Ben brings us the following changes under consideration for United Airlines’ Mileage Plus program from what he terms a “reliable” source:
Class of service bonuses:
Class of service bonuses for full fare tickets and paid premium cabin tickets will go up substantially, ranging anywhere from 125% for Y, B, and M fares, to 250% for F and A fares.
And now the bad news (get some popcorn, folks):
Status level names and qualification criteria:
(a) 25,000 elite qualifying miles AND $2,000 revenue AND 4 United segments,
(b) 30 elite qualifying segments AND $2,000 revenue AND 4 United segments,
(c) $5,000 revenue AND 4 United segments
(a) 50,000 elite qualifying miles AND $4,000 revenue AND 4 United segments,
(b) 60 elite qualifying segments AND $4,000 revenue AND 4 United segments,
(c) $10,000 revenue AND 4 United segments
(a) 75,000 elite qualifying miles AND $6,000 revenue AND 4 United segments,
(b) 90 elite qualifying segments AND $6,000 revenue AND 4 United segments,
(c) $15,000 revenue AND 4 United segments
(a) 100,000 elite qualifying miles AND $8,000 revenue AND 4 United segments,
(b) 120 elite qualifying segments AND $8,000 revenue AND 4 United segments,
(c) $20,000 revenue AND 4 United segments
Change in status benefits:
– Economy Plus can only be selected at time of check-in
– Only one free checked bag weighing up to 50 pounds per passenger on reservation
– Upgrade window goes from 48 hours to 24 hours before departure
– Mileage bonus goes from 100% to 50%
– Upgrade window goes from 72 hours to 48 hours before departure
– Mileage bonus goes from 100% to 75%
– Upgrade window remains 72 hours before departure
– M fares no longer offer instant upgrades for Platinum members
– Upgrade window goes from 100 hours to 96 hours before departure
Change in upgrade priority:
I’ll leave the exact details for another time, though the idea is that with the exception of Global Services members, full fare tickets clear first (so a Silver on a full fare ticket outranks a Diamond on a lower fare) and mileage upgrades with co-pays outrank systemwide/confirmed regional upgrades, which outrank complimentary upgrades. With this, there’s a possibility that fare restrictions will be eliminated on systemwide upgrades.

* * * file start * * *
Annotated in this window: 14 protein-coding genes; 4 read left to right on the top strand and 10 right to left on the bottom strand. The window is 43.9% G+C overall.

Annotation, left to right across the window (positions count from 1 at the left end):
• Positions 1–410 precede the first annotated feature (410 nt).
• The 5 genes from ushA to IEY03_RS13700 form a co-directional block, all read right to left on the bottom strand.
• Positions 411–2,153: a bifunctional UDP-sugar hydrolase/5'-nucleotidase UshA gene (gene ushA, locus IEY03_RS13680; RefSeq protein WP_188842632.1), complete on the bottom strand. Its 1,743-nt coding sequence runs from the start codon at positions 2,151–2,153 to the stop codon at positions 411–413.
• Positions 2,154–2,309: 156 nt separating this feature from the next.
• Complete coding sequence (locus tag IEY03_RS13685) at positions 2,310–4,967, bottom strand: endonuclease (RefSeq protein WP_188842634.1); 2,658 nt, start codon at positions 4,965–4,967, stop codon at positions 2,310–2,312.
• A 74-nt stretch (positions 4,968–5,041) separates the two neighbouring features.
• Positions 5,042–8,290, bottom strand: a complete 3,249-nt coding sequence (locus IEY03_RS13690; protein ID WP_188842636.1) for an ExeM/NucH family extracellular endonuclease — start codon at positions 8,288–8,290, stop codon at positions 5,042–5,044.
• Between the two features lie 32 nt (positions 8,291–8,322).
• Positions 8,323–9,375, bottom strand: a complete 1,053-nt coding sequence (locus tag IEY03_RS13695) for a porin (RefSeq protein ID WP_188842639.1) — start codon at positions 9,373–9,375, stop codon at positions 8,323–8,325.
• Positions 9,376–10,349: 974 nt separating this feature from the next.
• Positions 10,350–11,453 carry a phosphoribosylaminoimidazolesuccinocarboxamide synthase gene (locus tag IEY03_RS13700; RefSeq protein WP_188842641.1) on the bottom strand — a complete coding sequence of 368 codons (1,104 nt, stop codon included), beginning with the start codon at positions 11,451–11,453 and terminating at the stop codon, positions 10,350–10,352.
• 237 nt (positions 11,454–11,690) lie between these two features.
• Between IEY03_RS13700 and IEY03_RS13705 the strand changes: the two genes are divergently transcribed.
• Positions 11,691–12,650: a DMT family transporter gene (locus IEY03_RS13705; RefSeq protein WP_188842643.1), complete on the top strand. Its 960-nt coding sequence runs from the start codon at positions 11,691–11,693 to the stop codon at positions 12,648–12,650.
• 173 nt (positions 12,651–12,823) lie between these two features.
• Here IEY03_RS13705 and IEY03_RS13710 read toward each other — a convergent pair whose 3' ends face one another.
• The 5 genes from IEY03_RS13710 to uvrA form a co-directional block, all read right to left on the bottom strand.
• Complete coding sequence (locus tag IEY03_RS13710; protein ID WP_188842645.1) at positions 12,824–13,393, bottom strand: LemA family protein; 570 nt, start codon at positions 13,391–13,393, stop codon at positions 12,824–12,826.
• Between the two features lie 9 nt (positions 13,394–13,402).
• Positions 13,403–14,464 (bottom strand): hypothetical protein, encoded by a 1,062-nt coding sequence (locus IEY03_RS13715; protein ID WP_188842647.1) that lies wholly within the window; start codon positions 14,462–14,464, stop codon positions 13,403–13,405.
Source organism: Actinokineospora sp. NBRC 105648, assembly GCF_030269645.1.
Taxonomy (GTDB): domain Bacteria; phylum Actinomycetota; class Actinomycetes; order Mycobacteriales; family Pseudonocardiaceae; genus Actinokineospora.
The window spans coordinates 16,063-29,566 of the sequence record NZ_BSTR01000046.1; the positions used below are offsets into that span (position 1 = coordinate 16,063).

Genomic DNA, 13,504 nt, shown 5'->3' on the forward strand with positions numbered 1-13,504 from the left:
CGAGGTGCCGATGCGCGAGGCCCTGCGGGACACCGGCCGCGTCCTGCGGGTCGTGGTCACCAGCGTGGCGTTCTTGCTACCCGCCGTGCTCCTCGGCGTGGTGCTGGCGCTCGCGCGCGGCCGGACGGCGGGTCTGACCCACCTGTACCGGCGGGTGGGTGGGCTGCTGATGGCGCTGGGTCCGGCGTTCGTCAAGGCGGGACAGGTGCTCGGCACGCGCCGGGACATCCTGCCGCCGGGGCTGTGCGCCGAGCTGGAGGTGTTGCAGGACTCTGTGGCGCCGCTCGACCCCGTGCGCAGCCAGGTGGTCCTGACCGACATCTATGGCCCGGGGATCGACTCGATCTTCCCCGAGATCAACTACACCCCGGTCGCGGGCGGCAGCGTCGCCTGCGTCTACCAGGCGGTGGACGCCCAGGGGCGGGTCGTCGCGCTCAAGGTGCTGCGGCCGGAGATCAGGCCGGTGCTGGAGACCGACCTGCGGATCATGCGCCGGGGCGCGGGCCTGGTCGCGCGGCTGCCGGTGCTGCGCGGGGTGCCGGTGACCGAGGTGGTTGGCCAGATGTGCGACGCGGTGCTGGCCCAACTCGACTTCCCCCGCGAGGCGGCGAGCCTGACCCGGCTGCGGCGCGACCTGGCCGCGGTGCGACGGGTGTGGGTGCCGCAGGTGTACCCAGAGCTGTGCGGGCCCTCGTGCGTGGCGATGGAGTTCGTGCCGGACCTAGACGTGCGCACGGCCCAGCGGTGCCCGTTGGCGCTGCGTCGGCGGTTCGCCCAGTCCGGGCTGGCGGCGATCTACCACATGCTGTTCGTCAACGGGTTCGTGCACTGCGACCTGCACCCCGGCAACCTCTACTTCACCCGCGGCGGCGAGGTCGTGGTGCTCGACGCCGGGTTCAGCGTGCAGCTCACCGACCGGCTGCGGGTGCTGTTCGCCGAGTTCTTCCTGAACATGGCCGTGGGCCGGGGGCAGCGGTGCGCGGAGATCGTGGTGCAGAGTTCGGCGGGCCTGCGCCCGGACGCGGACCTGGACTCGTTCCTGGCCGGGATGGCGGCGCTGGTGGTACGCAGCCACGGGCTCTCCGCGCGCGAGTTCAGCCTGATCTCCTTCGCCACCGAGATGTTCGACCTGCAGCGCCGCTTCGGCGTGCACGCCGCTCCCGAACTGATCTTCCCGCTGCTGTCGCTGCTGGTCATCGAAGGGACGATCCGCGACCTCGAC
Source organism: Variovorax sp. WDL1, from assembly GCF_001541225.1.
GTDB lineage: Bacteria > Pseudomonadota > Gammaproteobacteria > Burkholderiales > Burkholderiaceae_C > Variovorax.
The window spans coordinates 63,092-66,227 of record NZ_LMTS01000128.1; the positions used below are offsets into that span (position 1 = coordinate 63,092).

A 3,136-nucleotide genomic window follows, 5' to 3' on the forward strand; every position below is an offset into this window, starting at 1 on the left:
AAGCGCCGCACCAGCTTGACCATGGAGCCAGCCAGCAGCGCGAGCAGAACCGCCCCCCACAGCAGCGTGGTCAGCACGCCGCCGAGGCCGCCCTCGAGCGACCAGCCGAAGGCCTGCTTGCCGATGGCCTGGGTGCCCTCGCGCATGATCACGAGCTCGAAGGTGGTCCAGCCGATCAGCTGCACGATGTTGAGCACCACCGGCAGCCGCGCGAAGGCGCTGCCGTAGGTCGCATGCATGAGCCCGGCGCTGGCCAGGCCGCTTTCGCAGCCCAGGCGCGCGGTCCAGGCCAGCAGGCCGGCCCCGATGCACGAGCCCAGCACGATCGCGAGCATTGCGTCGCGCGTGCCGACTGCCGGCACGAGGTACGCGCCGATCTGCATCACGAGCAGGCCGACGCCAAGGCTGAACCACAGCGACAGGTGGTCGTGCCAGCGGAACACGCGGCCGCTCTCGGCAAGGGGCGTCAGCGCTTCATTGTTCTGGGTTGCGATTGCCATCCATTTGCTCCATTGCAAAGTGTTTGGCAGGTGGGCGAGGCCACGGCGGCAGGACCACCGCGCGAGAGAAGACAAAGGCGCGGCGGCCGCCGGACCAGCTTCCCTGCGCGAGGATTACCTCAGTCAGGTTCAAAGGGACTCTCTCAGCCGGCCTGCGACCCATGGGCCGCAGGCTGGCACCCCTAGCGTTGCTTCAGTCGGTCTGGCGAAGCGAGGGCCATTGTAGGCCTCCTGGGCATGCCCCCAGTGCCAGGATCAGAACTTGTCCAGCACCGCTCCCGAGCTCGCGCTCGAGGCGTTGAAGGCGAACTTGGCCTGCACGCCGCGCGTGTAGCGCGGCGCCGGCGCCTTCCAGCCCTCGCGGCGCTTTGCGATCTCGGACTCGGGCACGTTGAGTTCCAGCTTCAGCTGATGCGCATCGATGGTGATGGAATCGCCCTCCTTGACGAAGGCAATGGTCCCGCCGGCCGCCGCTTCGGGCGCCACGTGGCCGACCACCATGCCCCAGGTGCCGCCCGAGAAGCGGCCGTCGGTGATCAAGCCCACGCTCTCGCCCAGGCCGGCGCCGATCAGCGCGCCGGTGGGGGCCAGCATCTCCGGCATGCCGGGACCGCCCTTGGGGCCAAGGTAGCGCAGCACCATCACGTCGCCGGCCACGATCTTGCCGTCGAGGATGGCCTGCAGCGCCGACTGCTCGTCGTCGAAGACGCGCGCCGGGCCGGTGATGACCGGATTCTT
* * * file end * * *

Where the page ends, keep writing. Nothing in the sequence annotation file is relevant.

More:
If true, these are remarkable changes that will certainly change the way legacy carriers have traditionally treated their most frequent flyers. In fact, frequent might be better replaced with a spendthrift if these changes occur…
As if the news above was not alarming enough, Shannon Kelly, an official representative of Untied Airlines, even chimed in on Ben’s blog:
Hi Everyone, we understand that you’re anxious to hear about the MileagePlus program changes for 2012. As we’ve said, the details are coming in the fall – specifically, we’re aiming for the end of next month. In the meantime, there will be rumors — like what’s been posted here — that unfortunately contain some inaccurate information. As much as we’d like to, until we announce the program fully, we’re not in a position to talk about specific elements or the general direction of the program.
Shannon Kelly (UA Insider)
Director, Customer Insights and Metrics
Note she only says some inaccurate information…
I will have full analysis on these proposed changes tomorrow. I need a day to mull over this potential transformation of the Mileage Plus program and the concept of how an airline values business.
Looking forward to your thoughts! Quite a stunning leak and I’d put money on the validity of it for the 2013 program.
I bet it’s mostly true as well. I’ve long thought the airlines would go to a revenue-based system at some point. Mileage runs will become less interesting and profitable, seemingly.
@Marcus: I agree with both of your points.